Fiscal Myopia: Legislative Nearsightedness

Aug 14, 2017

Having worn glasses since I was six years old, I'm very familiar with myopia, which is also known as nearsightedness. Lately it seems some lawmakers have it, too, when it comes to Louisiana's fiscal issues.


As Monroe Representative Marcus Hunter observed near the end of this year's legislative session, many of his peers in the House spend their time in Baton Rouge, “Sitting here with their head in the sand, thinking about today and just trying to get through this budget and get home.”

Republican Representative Blake Miguez of New Iberia admits he has noticed the myopia, as well.

“We always discuss what can we do to solve the budget shortfall today, so we can constitutionally balance our budget today,” Miguez says.

Governor John Bel Edwards says he thinks some legislators are hiding their vision problems behind rose-colored glasses.

“Legislators are somehow hoping that money is just going to show up,” the governor has observed.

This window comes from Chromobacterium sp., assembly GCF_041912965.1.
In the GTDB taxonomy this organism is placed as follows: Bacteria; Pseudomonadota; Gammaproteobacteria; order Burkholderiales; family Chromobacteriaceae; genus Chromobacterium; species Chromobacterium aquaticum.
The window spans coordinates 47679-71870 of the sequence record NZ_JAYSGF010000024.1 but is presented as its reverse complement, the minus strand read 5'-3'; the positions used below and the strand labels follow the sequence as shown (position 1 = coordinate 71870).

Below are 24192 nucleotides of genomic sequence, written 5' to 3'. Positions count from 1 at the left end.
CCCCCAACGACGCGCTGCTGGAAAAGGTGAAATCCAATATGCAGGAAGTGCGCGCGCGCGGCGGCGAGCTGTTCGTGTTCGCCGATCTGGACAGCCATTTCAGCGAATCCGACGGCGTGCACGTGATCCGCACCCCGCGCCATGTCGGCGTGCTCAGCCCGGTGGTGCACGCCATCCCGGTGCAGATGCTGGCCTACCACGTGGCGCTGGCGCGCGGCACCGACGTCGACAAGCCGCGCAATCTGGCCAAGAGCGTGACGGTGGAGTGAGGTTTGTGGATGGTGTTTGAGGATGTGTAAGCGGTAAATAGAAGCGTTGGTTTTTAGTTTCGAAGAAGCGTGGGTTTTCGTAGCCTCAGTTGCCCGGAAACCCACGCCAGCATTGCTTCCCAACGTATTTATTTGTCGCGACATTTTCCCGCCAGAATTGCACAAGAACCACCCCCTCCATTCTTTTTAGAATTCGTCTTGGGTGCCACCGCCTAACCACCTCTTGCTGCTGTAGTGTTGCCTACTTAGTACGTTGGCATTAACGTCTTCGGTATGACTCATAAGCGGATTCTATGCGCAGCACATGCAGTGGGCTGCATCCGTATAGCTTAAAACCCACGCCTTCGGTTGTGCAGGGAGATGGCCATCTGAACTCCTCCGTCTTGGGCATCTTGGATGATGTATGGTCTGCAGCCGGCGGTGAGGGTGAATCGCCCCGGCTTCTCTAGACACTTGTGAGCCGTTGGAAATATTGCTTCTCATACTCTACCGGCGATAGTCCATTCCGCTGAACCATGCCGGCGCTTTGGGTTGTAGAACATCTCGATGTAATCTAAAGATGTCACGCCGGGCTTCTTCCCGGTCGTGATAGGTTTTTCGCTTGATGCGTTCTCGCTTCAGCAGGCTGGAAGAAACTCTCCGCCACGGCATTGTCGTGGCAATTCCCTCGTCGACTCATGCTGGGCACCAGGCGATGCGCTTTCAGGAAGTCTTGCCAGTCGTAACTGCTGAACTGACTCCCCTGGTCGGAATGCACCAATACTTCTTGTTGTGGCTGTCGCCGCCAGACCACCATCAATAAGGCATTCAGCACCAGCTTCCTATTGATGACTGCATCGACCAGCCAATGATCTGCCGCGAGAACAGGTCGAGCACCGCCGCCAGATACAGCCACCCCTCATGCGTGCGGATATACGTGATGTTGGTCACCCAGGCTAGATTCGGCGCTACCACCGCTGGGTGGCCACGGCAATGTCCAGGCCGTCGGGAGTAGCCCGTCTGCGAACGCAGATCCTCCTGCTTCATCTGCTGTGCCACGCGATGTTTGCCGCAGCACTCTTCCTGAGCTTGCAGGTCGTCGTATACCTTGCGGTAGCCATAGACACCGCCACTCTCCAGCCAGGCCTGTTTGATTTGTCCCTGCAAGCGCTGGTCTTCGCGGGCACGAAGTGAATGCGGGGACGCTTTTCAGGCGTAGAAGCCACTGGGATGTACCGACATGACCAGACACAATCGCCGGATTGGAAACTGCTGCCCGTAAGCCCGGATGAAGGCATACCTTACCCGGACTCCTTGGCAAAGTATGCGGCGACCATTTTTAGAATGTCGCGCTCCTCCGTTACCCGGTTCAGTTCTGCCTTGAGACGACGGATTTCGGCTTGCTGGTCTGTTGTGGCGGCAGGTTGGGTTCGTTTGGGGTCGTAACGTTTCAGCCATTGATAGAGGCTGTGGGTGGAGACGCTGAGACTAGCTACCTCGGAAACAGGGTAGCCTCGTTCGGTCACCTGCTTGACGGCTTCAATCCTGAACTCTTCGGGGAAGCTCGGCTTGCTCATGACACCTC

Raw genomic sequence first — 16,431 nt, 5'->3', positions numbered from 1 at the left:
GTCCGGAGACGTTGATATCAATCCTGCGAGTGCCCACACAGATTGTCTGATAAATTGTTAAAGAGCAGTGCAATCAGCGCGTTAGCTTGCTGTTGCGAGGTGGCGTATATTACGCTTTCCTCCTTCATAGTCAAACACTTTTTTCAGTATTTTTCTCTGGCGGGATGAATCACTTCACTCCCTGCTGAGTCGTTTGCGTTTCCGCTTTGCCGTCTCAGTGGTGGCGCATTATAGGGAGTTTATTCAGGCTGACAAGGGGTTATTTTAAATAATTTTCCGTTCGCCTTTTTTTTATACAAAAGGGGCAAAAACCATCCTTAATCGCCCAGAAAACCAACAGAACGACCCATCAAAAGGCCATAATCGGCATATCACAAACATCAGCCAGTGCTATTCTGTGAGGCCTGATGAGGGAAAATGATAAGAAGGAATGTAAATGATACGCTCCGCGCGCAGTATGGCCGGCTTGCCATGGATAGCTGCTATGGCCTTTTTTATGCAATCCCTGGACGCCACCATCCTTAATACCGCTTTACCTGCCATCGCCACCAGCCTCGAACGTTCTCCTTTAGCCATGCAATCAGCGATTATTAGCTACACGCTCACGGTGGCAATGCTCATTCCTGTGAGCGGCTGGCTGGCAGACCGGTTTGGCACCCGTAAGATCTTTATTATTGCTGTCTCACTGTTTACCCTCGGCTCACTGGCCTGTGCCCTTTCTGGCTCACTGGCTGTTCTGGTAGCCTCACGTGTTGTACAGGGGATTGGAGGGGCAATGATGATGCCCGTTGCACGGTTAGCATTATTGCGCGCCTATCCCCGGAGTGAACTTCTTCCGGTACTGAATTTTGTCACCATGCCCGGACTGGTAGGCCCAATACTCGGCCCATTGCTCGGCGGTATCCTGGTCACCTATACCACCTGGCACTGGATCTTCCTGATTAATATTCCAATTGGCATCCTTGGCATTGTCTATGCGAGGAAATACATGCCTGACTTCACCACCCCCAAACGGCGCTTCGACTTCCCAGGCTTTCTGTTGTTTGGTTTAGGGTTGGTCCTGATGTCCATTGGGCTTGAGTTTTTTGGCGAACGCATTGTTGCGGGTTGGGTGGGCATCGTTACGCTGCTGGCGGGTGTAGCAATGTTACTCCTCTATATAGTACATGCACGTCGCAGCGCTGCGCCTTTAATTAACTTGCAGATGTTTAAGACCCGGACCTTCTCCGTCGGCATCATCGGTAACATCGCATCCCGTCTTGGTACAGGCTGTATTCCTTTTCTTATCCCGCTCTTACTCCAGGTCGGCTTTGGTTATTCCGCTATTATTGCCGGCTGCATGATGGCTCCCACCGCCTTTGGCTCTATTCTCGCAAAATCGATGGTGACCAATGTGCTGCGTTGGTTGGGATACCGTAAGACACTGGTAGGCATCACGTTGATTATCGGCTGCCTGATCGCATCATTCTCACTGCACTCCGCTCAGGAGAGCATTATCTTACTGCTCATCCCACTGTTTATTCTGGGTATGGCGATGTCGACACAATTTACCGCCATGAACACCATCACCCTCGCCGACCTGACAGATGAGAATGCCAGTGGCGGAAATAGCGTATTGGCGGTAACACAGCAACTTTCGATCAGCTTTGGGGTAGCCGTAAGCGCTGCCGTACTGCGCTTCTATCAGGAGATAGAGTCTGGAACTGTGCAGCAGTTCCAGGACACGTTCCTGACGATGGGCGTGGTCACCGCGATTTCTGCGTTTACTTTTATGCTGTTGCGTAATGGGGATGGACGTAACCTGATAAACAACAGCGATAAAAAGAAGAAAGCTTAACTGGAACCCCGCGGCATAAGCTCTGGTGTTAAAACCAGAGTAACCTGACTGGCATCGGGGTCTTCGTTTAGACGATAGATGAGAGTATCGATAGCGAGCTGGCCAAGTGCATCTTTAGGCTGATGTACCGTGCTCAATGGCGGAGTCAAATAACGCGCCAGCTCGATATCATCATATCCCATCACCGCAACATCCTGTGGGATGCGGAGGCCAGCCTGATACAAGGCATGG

Some think if they squint hard enough at the revenue numbers, it will all come into focus.

“It would be a lot better to have real numbers, instead of these inflated projected numbers that just scares everybody,” Jonesboro Senato Jim Fannin said during a Joint Legislive Committee on the Budget hearing last week.

While Slidell Senator Sharon Hewitt remarked, “Who the heck really knows what the real number is?”

Some in House leadership, like Appropriations chairman Cameron Henry and Republican Caucus chair Lance Harris, have been holding out for surgery – cuts – to correct their vision.

“On this side, some of us are trying to hold back some of that money – not appropriate it all – to where we can put ourselves in a better fiscal position moving forward,” Henry said of his proposal to not spend all the available money in the current budget.

“The state is in peril with a fiscal cliff, and that’s what we’re trying to address by appropriating less,” Harris agreed.

But Commissioner of Administration Jay Dardenne notes that those leading still aren't clearly seeing what's ahead, which poses a danger to those who are required to follow.

“Thus far there has been no action to deal with the cliff, and come July 1, we are all tumbling off together,” Dardenne told a group of business people last week.

 

Tomorrow we'll examine the view from the edge of the fiscal cliff.